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Invesco left swinging as it denies 'levy' on Woodford sellers

Gavin Lumsden starts a new blog with an explanation of what Invesco Perpetual is doing to investors selling its Income and High Income funds.

Invesco left swinging as it denies 'levy' on Woodford sellers

Investors who sell Neil Woodford’s income funds following news of his planned departure are not being hit with an exit penalty, Invesco Perpetual has said.

Around £1 billion or 4% of the money in the Invesco Perpetual Income and High Income funds has been withdrawn since Woodford announced he would leave the group next April to set up a new firm.

Invesco has responded to this wave of selling by moving its flagship funds to a lower ‘bid’ price – around 0.28% below the ‘mid’ price it says it would normally use – when investors sell.

An email sent by Invesco to leading advisers and brokers explaining its power to alter the pricing of its funds during periods of outflows appears to have caused confusion. Some people have got the idea that the lower price is Invesco is imposing a ‘levy’ on investors withdrawing their money.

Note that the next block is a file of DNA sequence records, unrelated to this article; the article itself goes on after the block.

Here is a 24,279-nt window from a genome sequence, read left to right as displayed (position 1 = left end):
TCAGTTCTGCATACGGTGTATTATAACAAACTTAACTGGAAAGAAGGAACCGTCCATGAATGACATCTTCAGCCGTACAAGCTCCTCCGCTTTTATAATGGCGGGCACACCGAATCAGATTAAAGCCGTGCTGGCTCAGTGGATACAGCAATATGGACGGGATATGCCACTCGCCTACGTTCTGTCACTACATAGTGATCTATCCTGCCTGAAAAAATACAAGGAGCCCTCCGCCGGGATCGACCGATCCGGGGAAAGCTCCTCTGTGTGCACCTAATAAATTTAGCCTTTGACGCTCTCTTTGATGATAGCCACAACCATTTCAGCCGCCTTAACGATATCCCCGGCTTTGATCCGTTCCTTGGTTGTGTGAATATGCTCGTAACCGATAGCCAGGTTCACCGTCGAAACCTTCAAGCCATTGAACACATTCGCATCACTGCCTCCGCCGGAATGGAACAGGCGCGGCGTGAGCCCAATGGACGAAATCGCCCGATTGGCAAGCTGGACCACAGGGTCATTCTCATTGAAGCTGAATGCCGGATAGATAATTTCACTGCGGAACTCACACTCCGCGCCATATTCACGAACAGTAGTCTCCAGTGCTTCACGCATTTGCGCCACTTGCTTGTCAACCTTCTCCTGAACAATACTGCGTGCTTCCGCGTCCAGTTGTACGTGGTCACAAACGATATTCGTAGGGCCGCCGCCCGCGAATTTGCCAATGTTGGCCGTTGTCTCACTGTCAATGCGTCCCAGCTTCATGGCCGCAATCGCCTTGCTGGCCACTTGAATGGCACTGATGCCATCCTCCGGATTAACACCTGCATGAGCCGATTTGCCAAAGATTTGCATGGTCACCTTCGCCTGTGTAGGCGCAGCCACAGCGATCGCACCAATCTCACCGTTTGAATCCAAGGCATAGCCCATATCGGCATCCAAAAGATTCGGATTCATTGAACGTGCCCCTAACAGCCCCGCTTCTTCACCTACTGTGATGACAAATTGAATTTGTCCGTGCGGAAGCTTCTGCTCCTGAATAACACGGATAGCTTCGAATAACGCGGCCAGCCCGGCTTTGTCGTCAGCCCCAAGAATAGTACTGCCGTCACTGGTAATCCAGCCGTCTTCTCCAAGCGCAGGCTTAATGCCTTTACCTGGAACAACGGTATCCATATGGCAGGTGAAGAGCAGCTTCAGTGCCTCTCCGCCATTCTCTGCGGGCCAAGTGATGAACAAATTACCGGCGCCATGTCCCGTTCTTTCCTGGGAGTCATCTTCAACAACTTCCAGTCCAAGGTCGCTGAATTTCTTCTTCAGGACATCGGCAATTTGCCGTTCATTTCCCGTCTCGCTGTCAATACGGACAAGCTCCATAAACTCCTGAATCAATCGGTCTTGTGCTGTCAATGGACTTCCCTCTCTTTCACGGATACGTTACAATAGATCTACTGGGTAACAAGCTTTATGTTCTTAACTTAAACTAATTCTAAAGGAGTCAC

In fact all Invesco has done is to ‘swing’, or adjust, its price in a way all fund managers do when faced with a rush to the door by investors. They do this to ensure investors who pull out are not given more money than they are owed, which would obviously disadvantage investors left behind.

Ian Trevers, the firm’s head of distribution, insisted: ‘We haven’t made a dilution levy. Investors have received 100% of their sales proceeds.’

The problem lies in Invesco’s confusing choice of language and the inherent complexity of fund pricing.

In the terms of the funds’ prospectus – which Invesco drew brokers’ attention to – the company refers to its power to apply a ‘dilution adjustment’.

This confuses two concepts. To understand why, you need a refresher course on fund pricing.

Like many funds, the Invesco Perpetual income funds are open-ended investment companies (Oeics) with a single price. Single priced Oeics were introduced in the 1990s to make things easier for investors to understand. It is doubtful whether they did simplify matters because the rest of the stock market runs on a dual-pricing, buy-sell, bid-offer system.